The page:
Originally published in 1611, the King James Bible (KJB) remains the most recognizable piece of literature in the English-speaking world today. For over three centuries, it served as the standard English Bible and has, as such, exerted unparalleled influence on English and American culture in nearly every sphere—including education, law, literature, government, art, science, and religion.
The Legacy of the King James Bible honors the 400th anniversary of the KJB’s publication by telling its story—a drama that starts with the pioneering work of William Tyndale and progresses through half a dozen other popular translations. Leland Ryken, an expert on the Bible as literature, explores the excellence of the King James Bible by examining its status as the climax of a century of English Bible translations, its impression on the subsequent history of Bible translation, its inherent literary excellence, and its overall impact on English and American literature and culture. The Legacy of the King James Bible will shed new light on the depth of the translation’s merit and influence and offer insight as to what its role may be in the next 400 years.
Table of Contents:
Part One: The King James Bible in Its Own Day
1. In the Beginning
2. From Tyndale to the King James Bible
3. The Making of the King James Bible
4. The King James Bible of 1611
Part Two: The King James Bible in History
5. The Influence of the King James Bible on the History of Bible Translation
6. The Influence of the King James Bible on Language, Education, and Religion
7. The Influence of the King James Bible on Culture
Part Three: The King James Bible as a Literary Masterpiece
8. What Makes an English Bible Literary?
9. Prose Style in the King James Bible
10. Poetic Effects in the King James Bible
11. Acclaim for the King James Bible by the Literary Establishment
Part Four: The Literary Influence of the King James Bible
12. Literature and the Bible
13. Early Literature Influence of the King James Bible
14. The Nineteenth Century
15. The Modern Era
Leland Ryken (PhD, University of Oregon) served as professor of English at Wheaton College for over 43 years. He has authored or edited over three dozen books, including The Word of God in English and The Complete Literary Guide to the Bible. He is a frequent speaker at the Evangelical Theological Society and served as literary stylist for the English Standard Version Bible.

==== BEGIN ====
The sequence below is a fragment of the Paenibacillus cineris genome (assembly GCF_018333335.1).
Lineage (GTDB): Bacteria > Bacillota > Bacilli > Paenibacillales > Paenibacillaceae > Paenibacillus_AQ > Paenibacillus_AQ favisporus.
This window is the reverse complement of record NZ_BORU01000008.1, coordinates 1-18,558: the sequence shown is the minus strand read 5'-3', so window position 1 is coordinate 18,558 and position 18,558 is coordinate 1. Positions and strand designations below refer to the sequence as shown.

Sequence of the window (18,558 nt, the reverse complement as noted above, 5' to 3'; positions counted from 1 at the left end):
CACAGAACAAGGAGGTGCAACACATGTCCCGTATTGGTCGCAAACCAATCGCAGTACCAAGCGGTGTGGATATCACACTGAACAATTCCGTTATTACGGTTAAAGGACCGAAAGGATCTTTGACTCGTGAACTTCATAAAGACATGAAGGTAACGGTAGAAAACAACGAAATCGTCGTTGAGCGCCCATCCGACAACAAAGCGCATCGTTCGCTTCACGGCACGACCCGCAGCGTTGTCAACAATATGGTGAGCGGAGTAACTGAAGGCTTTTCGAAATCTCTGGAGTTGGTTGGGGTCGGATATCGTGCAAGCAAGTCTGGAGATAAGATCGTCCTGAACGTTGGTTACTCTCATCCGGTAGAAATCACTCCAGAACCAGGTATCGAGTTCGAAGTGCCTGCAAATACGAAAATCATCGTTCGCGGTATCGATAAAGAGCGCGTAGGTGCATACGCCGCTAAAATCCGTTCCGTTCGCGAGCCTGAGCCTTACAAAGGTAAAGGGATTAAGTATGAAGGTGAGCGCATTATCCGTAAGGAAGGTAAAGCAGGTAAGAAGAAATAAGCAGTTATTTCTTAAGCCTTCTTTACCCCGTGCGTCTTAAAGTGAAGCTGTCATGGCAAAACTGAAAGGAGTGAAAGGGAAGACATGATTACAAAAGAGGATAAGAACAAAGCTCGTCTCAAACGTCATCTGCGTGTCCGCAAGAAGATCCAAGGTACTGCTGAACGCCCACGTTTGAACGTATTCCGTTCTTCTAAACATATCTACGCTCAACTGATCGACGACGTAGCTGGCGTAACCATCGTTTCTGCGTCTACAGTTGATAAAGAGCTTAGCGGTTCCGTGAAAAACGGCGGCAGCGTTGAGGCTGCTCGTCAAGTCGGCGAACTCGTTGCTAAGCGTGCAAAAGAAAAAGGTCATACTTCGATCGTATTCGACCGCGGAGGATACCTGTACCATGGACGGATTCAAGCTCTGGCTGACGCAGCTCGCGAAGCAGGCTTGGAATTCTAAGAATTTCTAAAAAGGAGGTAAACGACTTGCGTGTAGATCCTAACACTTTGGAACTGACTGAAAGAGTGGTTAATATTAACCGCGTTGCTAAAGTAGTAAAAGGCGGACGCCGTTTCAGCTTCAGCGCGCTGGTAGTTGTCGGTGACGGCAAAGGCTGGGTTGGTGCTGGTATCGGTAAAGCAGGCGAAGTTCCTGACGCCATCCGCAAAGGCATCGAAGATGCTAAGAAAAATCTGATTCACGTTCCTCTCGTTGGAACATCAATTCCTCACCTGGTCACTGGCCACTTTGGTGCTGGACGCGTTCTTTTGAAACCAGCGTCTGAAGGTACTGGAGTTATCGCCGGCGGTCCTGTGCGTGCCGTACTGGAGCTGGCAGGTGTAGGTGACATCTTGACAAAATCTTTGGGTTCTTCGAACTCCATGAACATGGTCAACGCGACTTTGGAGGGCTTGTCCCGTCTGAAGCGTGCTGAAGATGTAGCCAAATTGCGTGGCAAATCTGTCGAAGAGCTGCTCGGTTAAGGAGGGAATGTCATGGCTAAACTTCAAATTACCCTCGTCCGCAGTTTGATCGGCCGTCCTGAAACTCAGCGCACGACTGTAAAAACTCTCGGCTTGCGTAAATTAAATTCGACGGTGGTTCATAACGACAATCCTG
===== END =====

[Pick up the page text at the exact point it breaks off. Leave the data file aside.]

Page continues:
“A very accessible and informed guide to this magisterial English translation of the Bible. Few will fail to benefit from its wisdom and learning.” — Alister McGrath, Professor of Theology, Ministry and Education, King's College, London
“What a treat—the leading evangelical scholar on the Bible as literature discussing the Bible translation that is probably the greatest achievement in English literature! Ryken tells the story of how the King James Version came into being and describes its wide-ranging impact over the last four hundred years, while frankly contrasting the literary merits of the KJV with some of the modern translations. This is an important topic treated well. I found it riveting and edifying.” — Ray Van Neste, Associate Professor of Biblical Studies; Director, R. C. Ryan Center for Biblical Studies, Union University
“Who would be more qualified to write the definitive study of the history, stylistic excellence, and pervasive influence of the King James Bible than a distinguished professor of English, Milton scholar, expert on Puritanism, and authority on the Bible as literature? Professor Ryken fills the bill, and he has produced an exemplary work: its research is extensive, its scholarship is impressive, its argument is reasonable, and its readability makes it accessible to scholar and layperson alike.” — D. G. Kehl, Professor of English Emeritus, Arizona State University; author, The Literary Style of the Old Bible and the New
“Leland Ryken skillfully traces the King James Version’s powerful influence on the history, culture, and literature of the English-speaking peoples. Drawing upon a lifetime of scholarship in both English literature and the Bible, Ryken has written a valuable volume celebrating the most important book in the English language.” — Diane Lynn Severance, Director, Dunham Bible Museum, Houston Baptist University
“Leland Ryken is eminently qualified to write a book on the legacy of the King James Bible. His years of teaching sixteenth- and seventeenth-century English literature and his extensive writings on the Bible as literature and familiarity with modern English translations put him in the seat of profound authority. His personal acquaintance with the text of the KJV from a very early age gives his delightful stories a ring of authenticity. Dr. Ryken will lead you into a deep appreciation of this four-hundred-year-old translation—the beauty of its language, its undeniable influence on American and English culture, and its molding of literary personalities, poets, musicians, and yes, even politicians. Once I began reading Ryken’s book, I couldn’t put it down. It will tempt you to go to your bookshelf, blow the dust off your KJV, and begin reading it again. Ryken has clearly and precisely demonstrated what has made it such an enduring cultural phenomenon—the simplicity of its prose, the beauty of its poetry, the cadence of its diction, and the grandeur of its message.” — Donald L. Brake, Dean Emeritus, Multnomah Biblical Seminary; author, A Visual History of the King James Bible